Arguments over same-sex marriage and other challenges to conjugal tradition have brought into stark relief our degraded ability to describe the realities of family and the marriage culture.
Legal reformations of marriage such as no-fault divorce, for instance, have crippled discourse by redirecting the recognized purpose of marriage away from the family as a unit, and toward the accommodation of the desires of individual adults. Arguments proffered by today’s supposed marriage gurus increasingly define “successful” marriages as those in which adults report satisfactory levels of emotional fulfillment. It follows that children have been given a lower priority in marriage disputes.
This refocusing gives rise to claims such as “Love makes a marriage,” once heard in divorce courts (as an explanation) and now heard (as an argument) in same-sex marriage debates. While love certainly sustains a good marriage, civil authorities are, as yet, uninterested in inquiring about this and other private purposes of marriage. As suggested by the use of this idea by same-sex marriage lobbyists, who trumpet marriage’s private purposes over its public aims, our society is fortunate that the state is uninterested, but that is no guarantee it will not be in the future.
With the reshaping of families through divorce and the prospects of gender-neutral parenting in same-sex marriages, love and emotional fulfillment have—at least in the popular imagination—moved perilously close to gaining status as the kind of things civil law takes interest in—rights, and not mere interests. As Ronald Dworkin has often quipped, “rights are trumps”, and while the state may encourage marital virtues such as affection and exclusivity, rights are, on the other hand, subjects of enforcement.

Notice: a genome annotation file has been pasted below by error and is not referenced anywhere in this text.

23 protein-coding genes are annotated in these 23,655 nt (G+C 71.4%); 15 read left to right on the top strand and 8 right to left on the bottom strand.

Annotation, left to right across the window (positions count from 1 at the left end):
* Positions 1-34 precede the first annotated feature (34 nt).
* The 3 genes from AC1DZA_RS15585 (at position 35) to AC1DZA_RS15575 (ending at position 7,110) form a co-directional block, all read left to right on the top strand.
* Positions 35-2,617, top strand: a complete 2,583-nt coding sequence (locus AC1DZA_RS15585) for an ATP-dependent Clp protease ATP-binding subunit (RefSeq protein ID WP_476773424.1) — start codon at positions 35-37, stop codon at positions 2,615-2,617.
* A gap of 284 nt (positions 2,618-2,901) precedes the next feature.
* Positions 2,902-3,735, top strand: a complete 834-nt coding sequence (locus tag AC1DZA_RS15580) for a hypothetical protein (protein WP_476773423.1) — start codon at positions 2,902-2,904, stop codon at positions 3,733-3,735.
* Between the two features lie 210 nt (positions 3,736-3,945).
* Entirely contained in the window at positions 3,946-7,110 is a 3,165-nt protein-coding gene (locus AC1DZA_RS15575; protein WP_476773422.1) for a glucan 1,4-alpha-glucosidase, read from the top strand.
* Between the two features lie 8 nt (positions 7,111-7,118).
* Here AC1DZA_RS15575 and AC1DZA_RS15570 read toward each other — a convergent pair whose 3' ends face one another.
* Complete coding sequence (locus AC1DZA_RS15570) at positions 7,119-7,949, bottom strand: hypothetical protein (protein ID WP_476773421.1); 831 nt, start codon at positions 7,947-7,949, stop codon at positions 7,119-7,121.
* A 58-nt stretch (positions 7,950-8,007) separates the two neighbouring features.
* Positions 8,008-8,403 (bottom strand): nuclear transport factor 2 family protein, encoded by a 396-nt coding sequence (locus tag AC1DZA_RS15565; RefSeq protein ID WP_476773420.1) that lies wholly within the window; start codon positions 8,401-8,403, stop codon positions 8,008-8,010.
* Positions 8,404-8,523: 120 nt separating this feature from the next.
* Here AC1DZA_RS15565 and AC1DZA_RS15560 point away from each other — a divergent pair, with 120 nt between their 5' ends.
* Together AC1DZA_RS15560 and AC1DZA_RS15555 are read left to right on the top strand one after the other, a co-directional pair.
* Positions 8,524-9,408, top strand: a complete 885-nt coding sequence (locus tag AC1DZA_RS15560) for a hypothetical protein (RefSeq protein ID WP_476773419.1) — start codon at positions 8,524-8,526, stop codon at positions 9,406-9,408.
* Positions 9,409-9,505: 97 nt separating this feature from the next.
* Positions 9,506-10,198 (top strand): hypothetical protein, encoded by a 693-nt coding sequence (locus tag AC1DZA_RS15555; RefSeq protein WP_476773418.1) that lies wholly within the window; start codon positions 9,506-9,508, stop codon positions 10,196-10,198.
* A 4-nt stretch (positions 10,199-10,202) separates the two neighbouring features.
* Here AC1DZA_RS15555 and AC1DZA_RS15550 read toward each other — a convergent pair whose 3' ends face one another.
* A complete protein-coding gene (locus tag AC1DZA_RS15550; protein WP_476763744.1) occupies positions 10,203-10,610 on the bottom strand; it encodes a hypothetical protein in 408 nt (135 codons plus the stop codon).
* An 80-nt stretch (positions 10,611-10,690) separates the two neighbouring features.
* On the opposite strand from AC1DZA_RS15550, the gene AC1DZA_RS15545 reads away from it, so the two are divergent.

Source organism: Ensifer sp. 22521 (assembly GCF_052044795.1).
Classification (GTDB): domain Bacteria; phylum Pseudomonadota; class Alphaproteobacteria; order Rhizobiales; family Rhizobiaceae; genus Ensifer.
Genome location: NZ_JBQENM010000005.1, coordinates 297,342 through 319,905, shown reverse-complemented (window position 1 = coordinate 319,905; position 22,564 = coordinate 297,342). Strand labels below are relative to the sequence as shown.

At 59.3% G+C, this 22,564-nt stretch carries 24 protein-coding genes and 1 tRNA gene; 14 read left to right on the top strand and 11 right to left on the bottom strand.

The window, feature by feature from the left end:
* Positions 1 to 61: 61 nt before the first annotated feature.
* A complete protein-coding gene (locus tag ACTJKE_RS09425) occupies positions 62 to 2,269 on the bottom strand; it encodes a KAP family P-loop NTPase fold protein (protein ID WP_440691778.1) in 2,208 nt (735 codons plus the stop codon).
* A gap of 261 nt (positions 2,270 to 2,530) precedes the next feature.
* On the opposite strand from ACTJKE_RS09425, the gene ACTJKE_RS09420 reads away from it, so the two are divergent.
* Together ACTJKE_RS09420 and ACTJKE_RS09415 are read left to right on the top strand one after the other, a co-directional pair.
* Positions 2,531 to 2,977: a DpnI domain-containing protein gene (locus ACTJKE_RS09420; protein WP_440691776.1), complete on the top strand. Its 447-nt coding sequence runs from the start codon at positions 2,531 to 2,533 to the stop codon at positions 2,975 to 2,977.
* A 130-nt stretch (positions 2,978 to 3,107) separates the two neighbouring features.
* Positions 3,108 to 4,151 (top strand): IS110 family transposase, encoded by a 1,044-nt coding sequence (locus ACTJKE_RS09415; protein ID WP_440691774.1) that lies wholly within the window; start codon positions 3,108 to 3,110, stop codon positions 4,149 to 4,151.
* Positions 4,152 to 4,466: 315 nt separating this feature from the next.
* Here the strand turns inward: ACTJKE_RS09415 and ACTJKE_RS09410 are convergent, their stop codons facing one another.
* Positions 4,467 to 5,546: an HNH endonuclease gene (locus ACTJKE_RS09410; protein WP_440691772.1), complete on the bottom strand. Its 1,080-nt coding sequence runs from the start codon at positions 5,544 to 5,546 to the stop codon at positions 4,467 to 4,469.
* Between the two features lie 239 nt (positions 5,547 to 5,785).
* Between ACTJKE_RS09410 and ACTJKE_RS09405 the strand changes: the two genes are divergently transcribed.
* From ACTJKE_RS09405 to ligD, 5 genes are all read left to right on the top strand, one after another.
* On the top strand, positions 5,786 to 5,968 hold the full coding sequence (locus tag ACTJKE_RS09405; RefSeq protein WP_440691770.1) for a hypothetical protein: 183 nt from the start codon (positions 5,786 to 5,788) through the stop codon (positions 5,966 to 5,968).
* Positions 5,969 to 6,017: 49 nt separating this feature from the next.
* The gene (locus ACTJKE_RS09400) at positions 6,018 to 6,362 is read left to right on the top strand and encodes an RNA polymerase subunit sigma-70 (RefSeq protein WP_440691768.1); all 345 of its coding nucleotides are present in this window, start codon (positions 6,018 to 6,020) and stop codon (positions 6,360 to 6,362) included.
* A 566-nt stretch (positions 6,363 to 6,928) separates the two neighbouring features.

Something of an exposition of the attitude that love makes a marriage took shape in a New York Times “Weddings/Celebrations” column the week before Christmas. Carol Anne Riddell and John Partilla, both married, Upper West Side professionals, met each other through their children’s kindergarten and, struggling with increasing mutual attraction, exercised their emotional rights as trumps indeed, and so crassly as to make clandestine affairs look prudent.
As Riddell and Partilla explained, their choice was fixed: They could either give in to their feelings for each other, or suppress them and live dishonestly. Further moral confusion seemed evident, with Riddell feigning a crisis of conscience: “Why am I being punished? Why did someone throw him in my path when I can’t have him?” The two soon abandoned their spouses and children and married each other, hoping, apparently, for the best.
To be sure, the couple’s alleged decision between adultery and dishonesty was a false one, and their reasoning solipsistic. But what if their story is not just an anomaly? What if our culture’s emphasis on personal satisfaction in marriage helped tip their mental scales in favor of adultery and against the needs of their children for stability and parents with imitable marital commitment?
Is our divorce culture and the impulse behind redefining marriage a sufficient explanation for this behavior? No. But they do encourage people like Riddell and Partilla, while traditional marriage doesn’t.
If emotional fulfillment is a right, we ought not to allow anything to obstruct it, even moral principles—or vows. The moral drama the Times put on display is the product of a culture that doesn’t know how to articulate what marriage is, and is therefore not equipped to comprehend, much less live out, marital necessities such as self-sacrifice, or even postponement of gratification.
Many, for instance, can hardly imagine why a man might freely choose to become a monk, forgoing spouse and family. And yet those who are horrified at the life of a monk should be horrified at marriage, for while the monk gives up all the women in the world, the married man also gives up every woman in the world, save one. That is the kind of love marriage demands–not the kind the Times celebrates in stories like the “Weddings/Celebrations” column.